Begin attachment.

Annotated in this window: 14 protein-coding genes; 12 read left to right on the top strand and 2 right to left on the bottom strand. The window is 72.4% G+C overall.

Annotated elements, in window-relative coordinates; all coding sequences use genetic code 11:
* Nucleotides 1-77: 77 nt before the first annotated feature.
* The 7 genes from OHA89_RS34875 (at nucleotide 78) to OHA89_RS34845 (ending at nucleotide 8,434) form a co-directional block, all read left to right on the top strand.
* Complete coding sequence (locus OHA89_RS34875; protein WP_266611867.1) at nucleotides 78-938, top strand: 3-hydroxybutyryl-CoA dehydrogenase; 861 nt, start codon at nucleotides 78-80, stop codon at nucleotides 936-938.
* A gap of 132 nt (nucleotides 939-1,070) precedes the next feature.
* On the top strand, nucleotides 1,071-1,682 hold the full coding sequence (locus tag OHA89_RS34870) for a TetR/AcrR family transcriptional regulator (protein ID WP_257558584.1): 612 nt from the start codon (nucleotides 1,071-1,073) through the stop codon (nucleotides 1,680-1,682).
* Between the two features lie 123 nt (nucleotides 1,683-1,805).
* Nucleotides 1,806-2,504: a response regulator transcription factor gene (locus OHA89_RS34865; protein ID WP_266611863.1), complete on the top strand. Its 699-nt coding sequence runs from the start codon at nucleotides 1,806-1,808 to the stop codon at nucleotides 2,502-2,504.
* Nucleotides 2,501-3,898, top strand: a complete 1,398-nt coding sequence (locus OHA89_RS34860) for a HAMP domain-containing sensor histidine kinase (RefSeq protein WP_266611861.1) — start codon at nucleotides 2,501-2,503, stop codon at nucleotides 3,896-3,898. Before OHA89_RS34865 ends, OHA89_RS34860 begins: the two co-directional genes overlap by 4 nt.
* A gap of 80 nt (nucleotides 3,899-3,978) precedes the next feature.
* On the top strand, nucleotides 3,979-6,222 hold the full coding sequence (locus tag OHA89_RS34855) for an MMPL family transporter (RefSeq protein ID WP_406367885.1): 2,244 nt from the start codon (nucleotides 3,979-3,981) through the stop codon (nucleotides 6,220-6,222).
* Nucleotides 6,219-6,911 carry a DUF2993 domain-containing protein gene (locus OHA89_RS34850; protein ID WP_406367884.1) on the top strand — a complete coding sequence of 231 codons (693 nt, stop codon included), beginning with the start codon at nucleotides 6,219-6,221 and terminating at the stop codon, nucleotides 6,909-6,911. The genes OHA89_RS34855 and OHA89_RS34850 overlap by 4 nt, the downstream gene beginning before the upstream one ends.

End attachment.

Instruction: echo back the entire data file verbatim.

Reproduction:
Annotated in this window: 14 protein-coding genes; 12 read left to right on the top strand and 2 right to left on the bottom strand. The window is 72.4% G+C overall.

Annotated elements, in window-relative coordinates; all coding sequences use genetic code 11:
* Nucleotides 1-77: 77 nt before the first annotated feature.
* The 7 genes from OHA89_RS34875 (at nucleotide 78) to OHA89_RS34845 (ending at nucleotide 8,434) form a co-directional block, all read left to right on the top strand.
* Complete coding sequence (locus OHA89_RS34875; protein WP_266611867.1) at nucleotides 78-938, top strand: 3-hydroxybutyryl-CoA dehydrogenase; 861 nt, start codon at nucleotides 78-80, stop codon at nucleotides 936-938.
* A gap of 132 nt (nucleotides 939-1,070) precedes the next feature.
* On the top strand, nucleotides 1,071-1,682 hold the full coding sequence (locus tag OHA89_RS34870) for a TetR/AcrR family transcriptional regulator (protein ID WP_257558584.1): 612 nt from the start codon (nucleotides 1,071-1,073) through the stop codon (nucleotides 1,680-1,682).
* Between the two features lie 123 nt (nucleotides 1,683-1,805).
* Nucleotides 1,806-2,504: a response regulator transcription factor gene (locus OHA89_RS34865; protein ID WP_266611863.1), complete on the top strand. Its 699-nt coding sequence runs from the start codon at nucleotides 1,806-1,808 to the stop codon at nucleotides 2,502-2,504.
* Nucleotides 2,501-3,898, top strand: a complete 1,398-nt coding sequence (locus OHA89_RS34860) for a HAMP domain-containing sensor histidine kinase (RefSeq protein WP_266611861.1) — start codon at nucleotides 2,501-2,503, stop codon at nucleotides 3,896-3,898. Before OHA89_RS34865 ends, OHA89_RS34860 begins: the two co-directional genes overlap by 4 nt.
* A gap of 80 nt (nucleotides 3,899-3,978) precedes the next feature.
* On the top strand, nucleotides 3,979-6,222 hold the full coding sequence (locus tag OHA89_RS34855) for an MMPL family transporter (RefSeq protein ID WP_406367885.1): 2,244 nt from the start codon (nucleotides 3,979-3,981) through the stop codon (nucleotides 6,220-6,222).
* Nucleotides 6,219-6,911 carry a DUF2993 domain-containing protein gene (locus OHA89_RS34850; protein ID WP_406367884.1) on the top strand — a complete coding sequence of 231 codons (693 nt, stop codon included), beginning with the start codon at nucleotides 6,219-6,221 and terminating at the stop codon, nucleotides 6,909-6,911. The genes OHA89_RS34855 and OHA89_RS34850 overlap by 4 nt, the downstream gene beginning before the upstream one ends.